ROME – In his traditional Angelus address on the Catholic feast of the Epiphany, Pope Francis said the reaction of the Magi in discovering that the Messiah was a poor child illustrates the humility that is indicative of genuine faith.

Speaking to pilgrims and faithful present in St. Peter’s Square on Jan. 6, the pope noted that the Magi, also known as the “Three Kings” or the “Three Wise Men,” endured a long and complicated journey following the star in their search for Jesus.

When they finally found him lying in a manger in Bethlehem, what they discovered was not a powerful king, but a poor child and his mother, Francis said, noting that their reaction could have been resentment or even protest to God.

However, despite being wealthy and educated men, they instead chose to lay on the ground and prostrate themselves before the infant Jesus as an act of worship, he said.

“Such a humble action performed by such illustrious men is surprising,” he said, because “To prostrate oneself before a leader who presented himself with the trappings of power and glory was something normal at that time. And even today this would not be strange.”

Yet to do so for an infant in a small town “was not that easy,” he said, saying, “It is not easy to adore this God, whose divinity remains hidden and who does not appear triumphant. It means accepting God’s greatness that manifests itself in littleness.”

“The Magi humbled themselves before the unheard-of logic of God, they accepted the Savior not the way they had imagined him to be, but as he was, small and poor. Their prostration is the sign of those who place their own ideas aside and make room for God,” the pope said.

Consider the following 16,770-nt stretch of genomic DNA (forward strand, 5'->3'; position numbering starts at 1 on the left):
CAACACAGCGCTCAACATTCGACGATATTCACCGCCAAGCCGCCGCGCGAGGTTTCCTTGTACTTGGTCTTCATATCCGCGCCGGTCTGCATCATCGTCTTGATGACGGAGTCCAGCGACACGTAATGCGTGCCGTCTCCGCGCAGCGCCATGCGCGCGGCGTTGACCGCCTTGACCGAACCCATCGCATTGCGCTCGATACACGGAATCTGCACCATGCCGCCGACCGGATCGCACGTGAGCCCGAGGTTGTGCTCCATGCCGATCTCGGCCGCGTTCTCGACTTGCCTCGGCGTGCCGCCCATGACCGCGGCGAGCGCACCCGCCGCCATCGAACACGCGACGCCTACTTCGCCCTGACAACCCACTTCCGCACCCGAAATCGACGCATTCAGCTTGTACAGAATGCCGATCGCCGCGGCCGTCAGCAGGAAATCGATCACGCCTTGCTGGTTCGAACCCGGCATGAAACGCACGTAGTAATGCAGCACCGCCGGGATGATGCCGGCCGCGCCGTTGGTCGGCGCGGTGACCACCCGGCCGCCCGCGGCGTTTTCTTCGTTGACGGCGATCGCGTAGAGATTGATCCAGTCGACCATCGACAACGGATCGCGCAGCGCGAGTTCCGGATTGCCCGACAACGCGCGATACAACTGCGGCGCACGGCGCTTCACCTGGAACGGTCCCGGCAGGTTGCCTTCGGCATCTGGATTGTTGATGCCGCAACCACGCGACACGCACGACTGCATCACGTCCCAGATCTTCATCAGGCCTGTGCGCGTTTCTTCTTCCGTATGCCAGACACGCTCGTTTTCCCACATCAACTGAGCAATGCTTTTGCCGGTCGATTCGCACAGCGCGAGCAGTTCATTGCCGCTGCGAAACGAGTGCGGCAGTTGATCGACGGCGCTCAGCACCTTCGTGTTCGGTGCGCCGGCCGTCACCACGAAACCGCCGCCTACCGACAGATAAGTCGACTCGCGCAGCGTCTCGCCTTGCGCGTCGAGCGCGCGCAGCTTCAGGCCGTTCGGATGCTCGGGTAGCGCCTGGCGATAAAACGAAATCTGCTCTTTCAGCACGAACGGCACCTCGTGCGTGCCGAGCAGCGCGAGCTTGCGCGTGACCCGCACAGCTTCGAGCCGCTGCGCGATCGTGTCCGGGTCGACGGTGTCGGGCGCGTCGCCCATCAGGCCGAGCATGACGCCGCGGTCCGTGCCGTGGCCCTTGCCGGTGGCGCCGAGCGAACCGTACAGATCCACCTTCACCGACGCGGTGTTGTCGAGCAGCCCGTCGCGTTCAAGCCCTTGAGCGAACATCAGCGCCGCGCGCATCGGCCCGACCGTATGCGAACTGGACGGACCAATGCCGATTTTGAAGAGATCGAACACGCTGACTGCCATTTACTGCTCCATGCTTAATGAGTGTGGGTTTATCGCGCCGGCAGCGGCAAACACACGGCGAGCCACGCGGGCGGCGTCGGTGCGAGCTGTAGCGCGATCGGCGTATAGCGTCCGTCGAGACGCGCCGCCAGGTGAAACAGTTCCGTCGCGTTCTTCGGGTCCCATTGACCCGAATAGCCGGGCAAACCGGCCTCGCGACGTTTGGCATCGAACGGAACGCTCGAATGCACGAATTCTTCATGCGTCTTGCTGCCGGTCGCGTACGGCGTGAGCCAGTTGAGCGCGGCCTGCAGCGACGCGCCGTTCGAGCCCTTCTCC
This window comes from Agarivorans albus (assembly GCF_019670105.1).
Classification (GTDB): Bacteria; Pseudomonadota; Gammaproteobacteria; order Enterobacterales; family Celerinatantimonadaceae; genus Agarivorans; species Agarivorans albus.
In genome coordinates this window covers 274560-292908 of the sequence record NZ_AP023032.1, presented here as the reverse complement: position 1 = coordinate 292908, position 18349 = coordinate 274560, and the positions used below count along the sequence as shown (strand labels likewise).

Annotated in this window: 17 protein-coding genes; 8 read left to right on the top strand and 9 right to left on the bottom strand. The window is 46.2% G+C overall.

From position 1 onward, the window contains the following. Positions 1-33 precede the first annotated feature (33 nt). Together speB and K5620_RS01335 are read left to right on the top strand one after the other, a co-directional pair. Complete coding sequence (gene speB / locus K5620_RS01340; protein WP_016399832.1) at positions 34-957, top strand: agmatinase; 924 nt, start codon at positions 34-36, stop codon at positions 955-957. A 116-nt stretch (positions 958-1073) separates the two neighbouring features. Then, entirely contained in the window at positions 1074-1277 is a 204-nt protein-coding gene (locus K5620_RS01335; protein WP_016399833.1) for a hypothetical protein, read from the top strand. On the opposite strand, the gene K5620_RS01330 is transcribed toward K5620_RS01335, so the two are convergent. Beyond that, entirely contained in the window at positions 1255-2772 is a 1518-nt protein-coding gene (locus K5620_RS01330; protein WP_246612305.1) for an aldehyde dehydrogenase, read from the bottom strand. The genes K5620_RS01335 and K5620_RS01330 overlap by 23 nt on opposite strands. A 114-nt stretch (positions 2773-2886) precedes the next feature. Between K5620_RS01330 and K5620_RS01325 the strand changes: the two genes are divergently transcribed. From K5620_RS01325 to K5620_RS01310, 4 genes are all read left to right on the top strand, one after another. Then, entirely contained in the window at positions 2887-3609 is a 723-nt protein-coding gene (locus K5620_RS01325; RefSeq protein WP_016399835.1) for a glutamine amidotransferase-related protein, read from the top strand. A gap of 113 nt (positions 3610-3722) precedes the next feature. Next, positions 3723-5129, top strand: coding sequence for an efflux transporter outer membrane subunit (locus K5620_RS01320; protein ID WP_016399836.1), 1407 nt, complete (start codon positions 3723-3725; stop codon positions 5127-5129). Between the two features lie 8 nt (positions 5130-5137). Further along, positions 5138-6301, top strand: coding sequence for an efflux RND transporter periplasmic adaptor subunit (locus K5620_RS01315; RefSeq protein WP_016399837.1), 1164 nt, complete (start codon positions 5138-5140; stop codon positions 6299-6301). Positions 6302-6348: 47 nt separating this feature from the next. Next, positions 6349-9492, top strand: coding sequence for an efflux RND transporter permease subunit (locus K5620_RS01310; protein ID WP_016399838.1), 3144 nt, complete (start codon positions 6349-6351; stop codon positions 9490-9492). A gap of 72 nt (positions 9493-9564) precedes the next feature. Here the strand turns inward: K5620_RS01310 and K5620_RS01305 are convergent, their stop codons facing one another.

Francis highlighted the fact that they not only worshipped, but fell down and worshipped, saying this is a sign of their humility and openness to God.

“The treasures they open are images of their open hearts: their true wealth does not consist in their fame, their success, but in their humility, their awareness of their need of salvation,” he said.

The same is true for every believer, Pope Francis said, insisting that “if we always remain at the center of everything with our ideas, and if we presume to have something to boast of before God, we will never fully encounter him, we will never end up worshipping him.”

“If our pretensions, vanity, stubbornness, competitiveness do not fall by the wayside, we may well end up worshipping someone or something in life, but it will not be the Lord!” he said.

Yet if believers instead “abandon our pretense of self-sufficiency” and embrace their own littleness, they will “rediscover the wonder of worshipping Jesus,” the pope said, saying this is because “adoration comes from humility of heart.”

“Those who are obsessed with winning will never be aware of the Lord’s presence. Jesus passes nearby and is ignored, as happened to many at that time, but not to the Magi,” he said.

Pope Francis then questioned those present about their own faith, urging them to ask themselves tough questions about their own ability to be humble, such as: “what is my humility like? Am I convinced that pride impedes my spiritual progress?”

“Am I working on docility to be open to God and others, or am I rather centered on myself and my pretenses? Do I know how to set aside my own perspective to embrace that of God and others? Finally: do I pray and worship only when I need something, or do I consistently do so because I believe that I am always in need of Jesus?” he asked.

He closed his address asking that the Virgin Mary would help believers to rediscover “our vital need for humility and the vibrant desire to worship.”

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